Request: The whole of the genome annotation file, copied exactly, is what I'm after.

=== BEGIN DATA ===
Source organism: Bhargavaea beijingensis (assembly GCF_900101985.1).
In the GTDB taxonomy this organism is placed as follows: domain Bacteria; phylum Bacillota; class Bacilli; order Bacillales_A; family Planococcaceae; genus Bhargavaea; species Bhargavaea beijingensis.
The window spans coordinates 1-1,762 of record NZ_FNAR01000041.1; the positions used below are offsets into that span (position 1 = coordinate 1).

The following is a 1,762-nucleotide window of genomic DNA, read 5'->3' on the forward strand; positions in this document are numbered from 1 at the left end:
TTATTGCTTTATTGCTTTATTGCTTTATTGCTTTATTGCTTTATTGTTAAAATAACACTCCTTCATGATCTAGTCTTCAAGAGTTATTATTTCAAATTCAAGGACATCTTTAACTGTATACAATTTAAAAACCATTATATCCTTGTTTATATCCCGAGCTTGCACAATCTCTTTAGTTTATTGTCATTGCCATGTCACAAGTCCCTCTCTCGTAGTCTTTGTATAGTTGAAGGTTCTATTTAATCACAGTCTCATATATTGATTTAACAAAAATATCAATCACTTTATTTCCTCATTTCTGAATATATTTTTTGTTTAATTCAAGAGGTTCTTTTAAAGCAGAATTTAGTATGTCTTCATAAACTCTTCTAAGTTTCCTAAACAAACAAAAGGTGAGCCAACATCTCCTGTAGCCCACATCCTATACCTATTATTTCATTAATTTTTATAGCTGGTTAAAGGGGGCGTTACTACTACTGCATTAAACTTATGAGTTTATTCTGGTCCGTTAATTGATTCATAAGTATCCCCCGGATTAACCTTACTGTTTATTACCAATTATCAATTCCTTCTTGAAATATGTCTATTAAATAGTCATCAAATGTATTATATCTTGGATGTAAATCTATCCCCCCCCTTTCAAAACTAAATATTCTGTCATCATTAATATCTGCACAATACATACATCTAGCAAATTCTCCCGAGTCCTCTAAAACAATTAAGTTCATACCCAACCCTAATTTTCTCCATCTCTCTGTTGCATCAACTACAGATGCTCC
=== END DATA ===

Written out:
Source organism: Bhargavaea beijingensis (assembly GCF_900101985.1).
In the GTDB taxonomy this organism is placed as follows: domain Bacteria; phylum Bacillota; class Bacilli; order Bacillales_A; family Planococcaceae; genus Bhargavaea; species Bhargavaea beijingensis.
The window spans coordinates 1-1,762 of record NZ_FNAR01000041.1; the positions used below are offsets into that span (position 1 = coordinate 1).

The following is a 1,762-nucleotide window of genomic DNA, read 5'->3' on the forward strand; positions in this document are numbered from 1 at the left end:
TTATTGCTTTATTGCTTTATTGCTTTATTGCTTTATTGCTTTATTGTTAAAATAACACTCCTTCATGATCTAGTCTTCAAGAGTTATTATTTCAAATTCAAGGACATCTTTAACTGTATACAATTTAAAAACCATTATATCCTTGTTTATATCCCGAGCTTGCACAATCTCTTTAGTTTATTGTCATTGCCATGTCACAAGTCCCTCTCTCGTAGTCTTTGTATAGTTGAAGGTTCTATTTAATCACAGTCTCATATATTGATTTAACAAAAATATCAATCACTTTATTTCCTCATTTCTGAATATATTTTTTGTTTAATTCAAGAGGTTCTTTTAAAGCAGAATTTAGTATGTCTTCATAAACTCTTCTAAGTTTCCTAAACAAACAAAAGGTGAGCCAACATCTCCTGTAGCCCACATCCTATACCTATTATTTCATTAATTTTTATAGCTGGTTAAAGGGGGCGTTACTACTACTGCATTAAACTTATGAGTTTATTCTGGTCCGTTAATTGATTCATAAGTATCCCCCGGATTAACCTTACTGTTTATTACCAATTATCAATTCCTTCTTGAAATATGTCTATTAAATAGTCATCAAATGTATTATATCTTGGATGTAAATCTATCCCCCCCCTTTCAAAACTAAATATTCTGTCATCATTAATATCTGCACAATACATACATCTAGCAAATTCTCCCGAGTCCTCTAAAACAATTAAGTTCATACCCAACCCTAATTTTCTCCATCTCTCTGTTGCATCAACTACAGATGCTCC